By Jacky Kimani
Angular will be making another big number upgrade to Angular 4. Don’t be afraid of the change though, Angular is still the Angular you’re learning to love. This is mainly a version numbering change and not a platform rewrite like Angular 1 to Angular 2.
The launch wasn’t just the final stage of Angular 2, rather it was the stage where they had something stable.
TLDR: Jump from 2 to 4 for Semver matching across packages. Angular is still Angular.
There were a number of minor releases after the launch of 2.0.0 which included:
- 2.1 – router enhancements and route reloading
- 2.2 – AoT(Ahead-of-Time) compatibility and ngUpgrade
- 2.3 – improved language service used especially by IDE vendors. The service made it easy for IDEs to integrate with Typescript since they do not just ship the compiler. It also enables autocompletion on the IDEs and has better error handling by providing better error messages.
The Angular team announced that they will be using SEMVER when releasing updates.
SEMVER (Semantic Versioning) is basically about adding meaning to version numbers.
Sermver is pretty simple if you look at the chart below.
Basically what this means is that:
- Patch versions are released every week with the exception of holidays
- Minor versions are released every month
- Major versions are released every 6 months, meaning 2 major versions every year.
Angular is built on a monorepo, this simply means there is one huge repository on Github for all of Angular’s packages and all its work. Google also has all their work including Google Maps and all other Google products on one repository. This has its advantages and disadvantages
The Angular team feels confident about their monorepo design for the following reasons:
- They release exact combinations of versions battle-tested at Google.
- They are more productive this way and can get more stuff done
Switching from Angular 2 to Angular 4
Packages on the Angular repository have been following semver except the @angular/router package which has a one-off version, this, according to Angular, is a screw-up on their end, which is noble of them to admit that.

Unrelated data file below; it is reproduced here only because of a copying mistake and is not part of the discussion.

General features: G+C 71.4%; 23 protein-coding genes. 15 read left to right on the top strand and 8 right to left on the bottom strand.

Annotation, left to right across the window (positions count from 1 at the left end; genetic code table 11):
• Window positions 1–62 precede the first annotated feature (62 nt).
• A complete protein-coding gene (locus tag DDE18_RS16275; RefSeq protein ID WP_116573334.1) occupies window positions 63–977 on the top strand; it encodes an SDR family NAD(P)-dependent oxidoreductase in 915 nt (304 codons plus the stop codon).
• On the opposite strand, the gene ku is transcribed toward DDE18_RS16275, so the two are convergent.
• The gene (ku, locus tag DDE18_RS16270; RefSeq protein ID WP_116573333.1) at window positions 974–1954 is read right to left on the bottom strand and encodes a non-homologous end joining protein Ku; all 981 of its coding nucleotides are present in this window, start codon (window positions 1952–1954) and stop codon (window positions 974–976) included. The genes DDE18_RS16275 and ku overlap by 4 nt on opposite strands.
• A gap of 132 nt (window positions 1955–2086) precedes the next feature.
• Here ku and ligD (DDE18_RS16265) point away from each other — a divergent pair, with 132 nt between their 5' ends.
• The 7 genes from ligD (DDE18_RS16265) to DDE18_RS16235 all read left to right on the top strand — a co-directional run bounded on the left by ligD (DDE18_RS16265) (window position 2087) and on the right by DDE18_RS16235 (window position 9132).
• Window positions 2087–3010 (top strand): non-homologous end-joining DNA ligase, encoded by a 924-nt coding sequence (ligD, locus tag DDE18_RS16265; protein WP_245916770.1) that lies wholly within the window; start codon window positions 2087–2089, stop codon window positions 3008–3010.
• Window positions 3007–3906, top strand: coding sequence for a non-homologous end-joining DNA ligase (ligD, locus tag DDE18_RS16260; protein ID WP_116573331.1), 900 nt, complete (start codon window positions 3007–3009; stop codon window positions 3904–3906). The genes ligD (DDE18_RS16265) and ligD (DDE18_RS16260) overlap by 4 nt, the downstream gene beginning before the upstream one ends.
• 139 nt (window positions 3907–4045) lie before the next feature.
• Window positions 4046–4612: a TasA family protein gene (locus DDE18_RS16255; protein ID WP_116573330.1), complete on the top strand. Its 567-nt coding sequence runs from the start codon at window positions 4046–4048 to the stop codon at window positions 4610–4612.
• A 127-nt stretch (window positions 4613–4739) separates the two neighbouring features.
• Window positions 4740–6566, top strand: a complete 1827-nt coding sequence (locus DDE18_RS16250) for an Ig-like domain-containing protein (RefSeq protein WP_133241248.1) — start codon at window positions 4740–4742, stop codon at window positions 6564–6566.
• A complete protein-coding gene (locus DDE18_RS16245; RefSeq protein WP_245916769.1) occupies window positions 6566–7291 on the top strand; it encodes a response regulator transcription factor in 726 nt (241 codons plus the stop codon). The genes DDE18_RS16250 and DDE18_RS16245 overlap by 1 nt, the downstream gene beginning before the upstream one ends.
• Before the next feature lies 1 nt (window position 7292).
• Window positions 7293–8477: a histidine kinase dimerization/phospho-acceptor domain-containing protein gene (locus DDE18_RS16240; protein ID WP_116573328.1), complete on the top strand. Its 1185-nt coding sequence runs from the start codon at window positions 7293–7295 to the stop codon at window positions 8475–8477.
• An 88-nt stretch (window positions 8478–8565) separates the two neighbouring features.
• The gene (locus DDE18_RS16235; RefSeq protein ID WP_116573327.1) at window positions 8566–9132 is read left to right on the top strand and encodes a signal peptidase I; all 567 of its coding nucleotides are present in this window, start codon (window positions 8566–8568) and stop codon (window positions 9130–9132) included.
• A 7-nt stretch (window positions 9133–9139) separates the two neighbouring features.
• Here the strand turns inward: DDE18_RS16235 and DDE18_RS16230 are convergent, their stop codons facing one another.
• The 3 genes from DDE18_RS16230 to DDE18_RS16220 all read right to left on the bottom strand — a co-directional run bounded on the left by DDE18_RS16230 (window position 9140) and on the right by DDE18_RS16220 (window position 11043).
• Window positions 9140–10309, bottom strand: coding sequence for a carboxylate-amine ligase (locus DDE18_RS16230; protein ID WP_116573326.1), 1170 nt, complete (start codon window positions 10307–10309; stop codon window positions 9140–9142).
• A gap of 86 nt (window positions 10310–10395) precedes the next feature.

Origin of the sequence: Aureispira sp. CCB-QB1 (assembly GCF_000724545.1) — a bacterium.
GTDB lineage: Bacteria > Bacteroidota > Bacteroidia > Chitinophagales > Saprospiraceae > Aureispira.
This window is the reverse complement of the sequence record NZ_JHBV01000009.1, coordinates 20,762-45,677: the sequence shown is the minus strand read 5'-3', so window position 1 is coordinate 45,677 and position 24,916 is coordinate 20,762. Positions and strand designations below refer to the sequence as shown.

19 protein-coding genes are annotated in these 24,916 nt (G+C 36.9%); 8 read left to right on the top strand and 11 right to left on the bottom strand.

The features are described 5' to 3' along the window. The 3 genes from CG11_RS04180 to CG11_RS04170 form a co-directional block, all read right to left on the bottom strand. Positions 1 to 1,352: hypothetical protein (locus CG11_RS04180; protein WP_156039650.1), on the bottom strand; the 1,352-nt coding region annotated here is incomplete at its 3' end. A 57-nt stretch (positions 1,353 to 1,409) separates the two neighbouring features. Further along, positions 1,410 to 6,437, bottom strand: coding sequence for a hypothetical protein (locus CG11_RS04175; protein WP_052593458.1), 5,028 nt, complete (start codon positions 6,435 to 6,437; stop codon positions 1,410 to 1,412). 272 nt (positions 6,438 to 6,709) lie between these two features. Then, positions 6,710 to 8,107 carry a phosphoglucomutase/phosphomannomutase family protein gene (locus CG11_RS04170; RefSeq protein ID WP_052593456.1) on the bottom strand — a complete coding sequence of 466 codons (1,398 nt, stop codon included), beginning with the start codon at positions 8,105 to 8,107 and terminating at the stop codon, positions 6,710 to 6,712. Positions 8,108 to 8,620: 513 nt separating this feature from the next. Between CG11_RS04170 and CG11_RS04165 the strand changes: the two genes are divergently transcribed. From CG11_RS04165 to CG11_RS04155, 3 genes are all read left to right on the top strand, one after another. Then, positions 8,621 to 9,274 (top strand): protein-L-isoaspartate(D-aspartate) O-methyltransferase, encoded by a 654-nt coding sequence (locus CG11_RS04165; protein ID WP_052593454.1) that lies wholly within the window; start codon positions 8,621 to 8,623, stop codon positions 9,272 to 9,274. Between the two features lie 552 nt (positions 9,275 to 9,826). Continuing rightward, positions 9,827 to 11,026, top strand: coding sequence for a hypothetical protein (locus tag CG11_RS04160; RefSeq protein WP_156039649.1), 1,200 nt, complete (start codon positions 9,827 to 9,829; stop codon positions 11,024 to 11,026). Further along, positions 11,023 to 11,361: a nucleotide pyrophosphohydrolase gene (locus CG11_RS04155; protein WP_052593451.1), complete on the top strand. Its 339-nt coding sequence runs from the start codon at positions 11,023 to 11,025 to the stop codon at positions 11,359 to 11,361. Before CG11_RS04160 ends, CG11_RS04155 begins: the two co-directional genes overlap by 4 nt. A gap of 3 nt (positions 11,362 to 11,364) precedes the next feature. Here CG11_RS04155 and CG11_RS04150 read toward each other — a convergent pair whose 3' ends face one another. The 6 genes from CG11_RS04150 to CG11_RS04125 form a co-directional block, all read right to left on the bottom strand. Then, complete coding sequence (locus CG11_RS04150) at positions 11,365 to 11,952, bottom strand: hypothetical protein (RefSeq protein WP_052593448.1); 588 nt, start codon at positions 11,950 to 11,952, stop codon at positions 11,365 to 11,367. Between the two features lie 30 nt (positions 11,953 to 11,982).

While the @angular/core and others were on version 2, the @angular/router was on version 3. This caused some confusion so the bump to Angular 4 matches all packages up nicely.
Some of the features that Angular is looking to roll out in upcoming releases include:
The Typescript team has been working on a number of improvements including:
- Creating smarter compilers which handle errors better and give better error messages.
- Implementing strictNullChecks to provide extra type safety
This means the Angular compiler (ngc) will be faster since they will be taking advantage of the optimizations of Typescript
It will be a breaking change for Angular since the current Typescript version (1.8) is not compatible with 2.1. This is because they edited some features and the type system is richer so it’s no longer compatible with Angular 2
Backwards compatibility with Angular 2
It will be able to successfully use interfaces and data from applications made with Angular 2
Better Angular compiler errors
The compiler will be much smarter in terms of error handling
The ngc will be faster in terms of runtime speed and parse time. It will also be smaller
Angular 4 is due in March 2017 but before then they released a schedule for their betas and rc (release candidate) versions which simply put, are beta versions with the potential to be a final product and which are ready to be released unless significant bugs emerge.
Angular is clearly evolving! To avoid a rough transition from one version to another like what happened with the transition from Angular 1 to Angular 2, Angular is trying to be:
How? According to Igor Minar, Angular plans to have major releases every 6 months with minimal breaking changes. This seems like a pretty feasible plan, unless another mistake is done with the naming of the packages like it happened for the router package.
Angular has moved the attention from the version numbers when naming the different versions. They are adopting the following naming convention:
- Angular 1 will be called AngularJS
- Angular 2+ will just be called Angular
It’s just “Angular”
Finally, keep calm and embrace angular, don’t worry yourself about version numbers too much.
For more info on the release schedule, see:
For more about this you can watch Igor Minar’s opening keynote: